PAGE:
How do you know you’re doing the right thing and not just satisfying your own ego? How do you remain good in a world that only offers you terrible choices? How can God remain silent in the face of suffering? In Martin Scorsese’s Silence, viewers are forced to contend with these types of existential quandaries that have troubled humanity since the earliest days of civilization. It’s a weighty movie that asks difficult questions. It’s leaves viewers squirming both physically and spiritually. Of course, gravity and discomfort don’t necessarily make for a great movie. Sometimes the ambition of such a movie can sink it into a morass of pretension and pomposity. This is not the case with Silence. Instead the film feels like the honest efforts of a master artist reflecting on his life and wondering what it all means. The result is a meditation on the nature of the world which never flinches in the face of uncomfortable questions.

Silence, based on the celebrated novel of the same name by Shusaku Endo, follows the mission of two young Jesuits, Father Rodrigues [Andrew Garfield] and Father Garupe [Adam Driver]. The pair smuggle themselves into feudal Japan to find word of their former teacher, Father Ferreira [Liam Neeson], who is rumored to have renounced his faith. The film takes place on the backdrop of 17th century Japan, where Christians were persecuted and Westerners were only permitted to remain in the country under strict supervision. In this unforgiving environment, the young priests’ faith is challenged as they watch the religion that they preach resulting unimaginable torments for its innocent followers.

The film opens with Father Ferreira being forced to witness the torture of fellow Christians on a hellish landscape. From this moment, it’s clear that Silence will be a heavy movie. In fact, across its 161-minute runtime, it never lets up. Throughout the film, we’re asked to watch the brutal destruction of Christianity in Japan through the maiming and slaughter of Christians. We’re asked to bear witness to the destruction of a man’s ego and his faith as he knows it.

From this description, one might be tempted to compare this film to Mel Gibson’s The Passion of the Christ, which uses unrelenting violence and despair to drive home a point about faith. Nothing could be further from the truth. While a movie like The Passion of the Christ uses suffering to affirm a specific faith, Silence uses it as a canvas to explore the human condition through the lens of faith. It is about a particular group of people in a specific moment in history, but it explores broader universal themes. I shuffled out of this movie wondering how I ought to live with all the senseless suffering in the world. The film offered no answer. I have to imagine that other viewers left the theater feeling the same way. Silence effectively places these questions within the movie by combining rigorous intellectual exploration of its topics with an effective emotional core. This balance results in a film that feels both nuanced in its thought and urgent in its message.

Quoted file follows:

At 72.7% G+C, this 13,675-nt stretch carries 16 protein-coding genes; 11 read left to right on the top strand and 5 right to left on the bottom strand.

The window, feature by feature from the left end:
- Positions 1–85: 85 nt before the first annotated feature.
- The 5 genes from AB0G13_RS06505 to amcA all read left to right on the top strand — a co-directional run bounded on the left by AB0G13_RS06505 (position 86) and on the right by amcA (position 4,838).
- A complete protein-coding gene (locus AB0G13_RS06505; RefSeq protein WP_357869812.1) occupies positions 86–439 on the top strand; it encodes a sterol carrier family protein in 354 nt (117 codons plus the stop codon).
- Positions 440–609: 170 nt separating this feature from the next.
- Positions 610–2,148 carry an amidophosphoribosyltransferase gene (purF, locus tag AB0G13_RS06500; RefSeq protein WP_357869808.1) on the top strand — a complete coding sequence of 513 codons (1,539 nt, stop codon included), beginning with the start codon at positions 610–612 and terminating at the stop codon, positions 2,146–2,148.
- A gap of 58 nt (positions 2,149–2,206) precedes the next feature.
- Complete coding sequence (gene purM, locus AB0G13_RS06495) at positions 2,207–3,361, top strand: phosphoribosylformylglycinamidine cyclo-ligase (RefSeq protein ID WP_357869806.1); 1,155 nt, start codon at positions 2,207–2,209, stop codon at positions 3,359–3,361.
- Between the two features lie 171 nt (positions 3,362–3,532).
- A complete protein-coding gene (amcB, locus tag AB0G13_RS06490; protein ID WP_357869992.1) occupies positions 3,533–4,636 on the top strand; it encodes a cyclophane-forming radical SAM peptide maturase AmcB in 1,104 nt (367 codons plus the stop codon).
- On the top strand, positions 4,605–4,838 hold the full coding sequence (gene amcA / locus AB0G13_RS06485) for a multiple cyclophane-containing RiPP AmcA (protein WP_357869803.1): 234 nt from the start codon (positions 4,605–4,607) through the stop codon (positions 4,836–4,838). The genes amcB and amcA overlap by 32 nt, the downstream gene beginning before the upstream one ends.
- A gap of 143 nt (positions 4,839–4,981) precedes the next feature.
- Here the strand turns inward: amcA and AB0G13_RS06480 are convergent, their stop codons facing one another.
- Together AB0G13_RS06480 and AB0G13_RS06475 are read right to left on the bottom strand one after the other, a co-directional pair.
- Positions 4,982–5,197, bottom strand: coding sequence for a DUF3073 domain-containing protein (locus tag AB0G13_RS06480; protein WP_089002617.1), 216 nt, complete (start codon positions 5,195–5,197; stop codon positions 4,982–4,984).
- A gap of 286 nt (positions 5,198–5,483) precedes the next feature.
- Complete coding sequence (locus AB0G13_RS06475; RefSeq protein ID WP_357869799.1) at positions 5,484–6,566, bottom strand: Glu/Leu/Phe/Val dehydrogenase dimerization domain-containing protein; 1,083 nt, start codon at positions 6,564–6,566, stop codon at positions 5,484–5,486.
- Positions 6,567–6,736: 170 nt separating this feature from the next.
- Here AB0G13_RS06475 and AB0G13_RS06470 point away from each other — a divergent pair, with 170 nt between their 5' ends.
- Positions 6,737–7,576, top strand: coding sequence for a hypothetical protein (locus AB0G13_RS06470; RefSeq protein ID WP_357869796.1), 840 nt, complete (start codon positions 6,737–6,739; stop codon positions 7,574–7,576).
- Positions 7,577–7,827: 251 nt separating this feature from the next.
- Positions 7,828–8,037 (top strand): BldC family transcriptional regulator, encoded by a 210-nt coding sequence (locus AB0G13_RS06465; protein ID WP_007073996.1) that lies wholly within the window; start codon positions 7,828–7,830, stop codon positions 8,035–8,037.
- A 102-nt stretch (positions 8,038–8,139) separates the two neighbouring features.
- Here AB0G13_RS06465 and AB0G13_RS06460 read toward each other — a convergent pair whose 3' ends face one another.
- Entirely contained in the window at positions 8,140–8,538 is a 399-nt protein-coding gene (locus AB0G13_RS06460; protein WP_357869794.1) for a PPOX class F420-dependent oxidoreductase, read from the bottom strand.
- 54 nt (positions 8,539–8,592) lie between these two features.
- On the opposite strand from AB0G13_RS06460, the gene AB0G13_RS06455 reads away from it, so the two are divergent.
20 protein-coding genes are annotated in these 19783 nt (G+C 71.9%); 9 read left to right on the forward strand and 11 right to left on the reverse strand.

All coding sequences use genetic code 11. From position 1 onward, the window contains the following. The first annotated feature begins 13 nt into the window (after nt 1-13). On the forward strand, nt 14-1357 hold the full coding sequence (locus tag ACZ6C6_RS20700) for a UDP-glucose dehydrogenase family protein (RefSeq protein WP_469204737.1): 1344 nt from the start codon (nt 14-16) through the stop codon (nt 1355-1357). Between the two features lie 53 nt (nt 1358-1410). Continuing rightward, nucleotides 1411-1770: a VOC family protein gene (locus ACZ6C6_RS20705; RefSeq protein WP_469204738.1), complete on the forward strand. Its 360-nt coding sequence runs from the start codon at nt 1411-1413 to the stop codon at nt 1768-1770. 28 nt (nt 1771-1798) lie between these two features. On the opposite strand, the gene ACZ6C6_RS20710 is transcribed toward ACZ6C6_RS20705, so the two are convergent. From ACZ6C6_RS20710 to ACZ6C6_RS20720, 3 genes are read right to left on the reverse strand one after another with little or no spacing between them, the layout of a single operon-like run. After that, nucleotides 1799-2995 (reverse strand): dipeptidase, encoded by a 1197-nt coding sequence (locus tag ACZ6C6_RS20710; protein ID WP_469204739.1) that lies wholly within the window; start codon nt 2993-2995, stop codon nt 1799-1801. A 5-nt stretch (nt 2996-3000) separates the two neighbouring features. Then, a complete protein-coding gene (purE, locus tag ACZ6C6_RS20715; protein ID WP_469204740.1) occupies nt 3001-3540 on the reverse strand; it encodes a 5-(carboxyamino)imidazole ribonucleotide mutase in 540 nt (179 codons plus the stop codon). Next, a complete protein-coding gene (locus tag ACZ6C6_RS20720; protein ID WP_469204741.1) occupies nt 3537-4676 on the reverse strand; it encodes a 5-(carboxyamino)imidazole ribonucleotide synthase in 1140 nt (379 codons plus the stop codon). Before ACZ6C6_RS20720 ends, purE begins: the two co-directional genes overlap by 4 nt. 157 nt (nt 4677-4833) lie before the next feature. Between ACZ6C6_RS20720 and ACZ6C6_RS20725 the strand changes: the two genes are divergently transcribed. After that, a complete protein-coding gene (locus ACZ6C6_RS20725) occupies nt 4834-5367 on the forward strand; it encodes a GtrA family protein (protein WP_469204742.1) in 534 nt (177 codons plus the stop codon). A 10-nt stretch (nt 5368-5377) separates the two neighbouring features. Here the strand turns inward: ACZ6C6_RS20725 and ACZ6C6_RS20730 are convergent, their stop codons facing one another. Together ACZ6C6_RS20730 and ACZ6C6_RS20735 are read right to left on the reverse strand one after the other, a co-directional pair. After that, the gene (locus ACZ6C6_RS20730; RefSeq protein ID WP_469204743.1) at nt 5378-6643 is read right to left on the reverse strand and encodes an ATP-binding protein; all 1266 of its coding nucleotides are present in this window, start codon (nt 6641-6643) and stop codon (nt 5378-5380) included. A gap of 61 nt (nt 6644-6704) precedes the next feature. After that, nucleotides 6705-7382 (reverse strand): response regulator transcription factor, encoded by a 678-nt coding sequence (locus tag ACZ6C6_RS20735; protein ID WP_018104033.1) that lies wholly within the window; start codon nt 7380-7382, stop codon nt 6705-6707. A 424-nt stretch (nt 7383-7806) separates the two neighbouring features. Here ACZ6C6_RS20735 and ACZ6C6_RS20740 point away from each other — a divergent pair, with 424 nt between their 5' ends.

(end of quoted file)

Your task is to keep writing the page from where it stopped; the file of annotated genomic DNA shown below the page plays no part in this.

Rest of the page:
The greatest responsibility for this delicate balancing act falls upon the actors. Andrew Garfield and Adam Driver put in affecting performances which reflect the conflicted thoughts and emotions accompanying a crisis of faith. Driver, in particular, performs his role with a quiet intensity that carries every scene. Just as important, though, is the supporting cast which bears the brunt of the responsibility in making the emotional dilemmas posed by the film feel significant. Issei Ogata, as the inquisitor, plays an effective foil for Father Rodrigues’s righteous faith. Yosuke Kubozuka puts in a simultaneously creepy and affecting performance as the apostate Kichijiro. Perhaps most important are the many actors who portray the Japanese villagers. Their combined effect generates the underlying sense of desperation and suffering on which the entire film rests.

Beyond the performances, the film stands out for its dedication to faithfully recreating it’s setting. One gets the sense that a great deal of effort has been expended on making the film feel authentic. The movie is brimming with period details from the poverty stricken rural villages to the metropolis of Nagasaki. In addition, Scorsese’s commitment to using Japanese actors to play roles is admirable. Their use of the local accents further increases the sense of the film’s authenticity and specificity. This attention to detail coupled with Scorsese’s relatively still camera and Rodrigo Pierto’s beautiful cinematography creates a real sense of time and place that’s often lacking in period movies.

If the film has one major weakness, it’s the structure of the screenplay itself. Both the opening and closing acts feel rushed. Voice-over is used extensively in these sections to impart viewers with large chunks of plot. While these sections help the film reach its final destination, they feel out of rhythm with the rest of the film. Nearing a three-hour runtime, it’s no surprise that this film resorts to taking shortcuts. Still, one has to wonder whether this plot could have been structured more effectively.

Despite its flaws, Silence is an important viewing experience and a solid entry in Scorsese’s filmography. It’s rare that a film balances deep intellectual exploration with a meaningful human story. The film’s subject matter is difficult, but this balance ensures that it’s never overbearing. Instead, its persistent questioning reveals new vistas of human experience. Silence isn’t an easy watch, but it’s an important one for anyone who has ever felt paralyzed in the face of the suffering in the world. Rather than offering simplistic explanations, it describes the moral complexities of real life. Through its challenging exploration, it affirms the richness of human existence.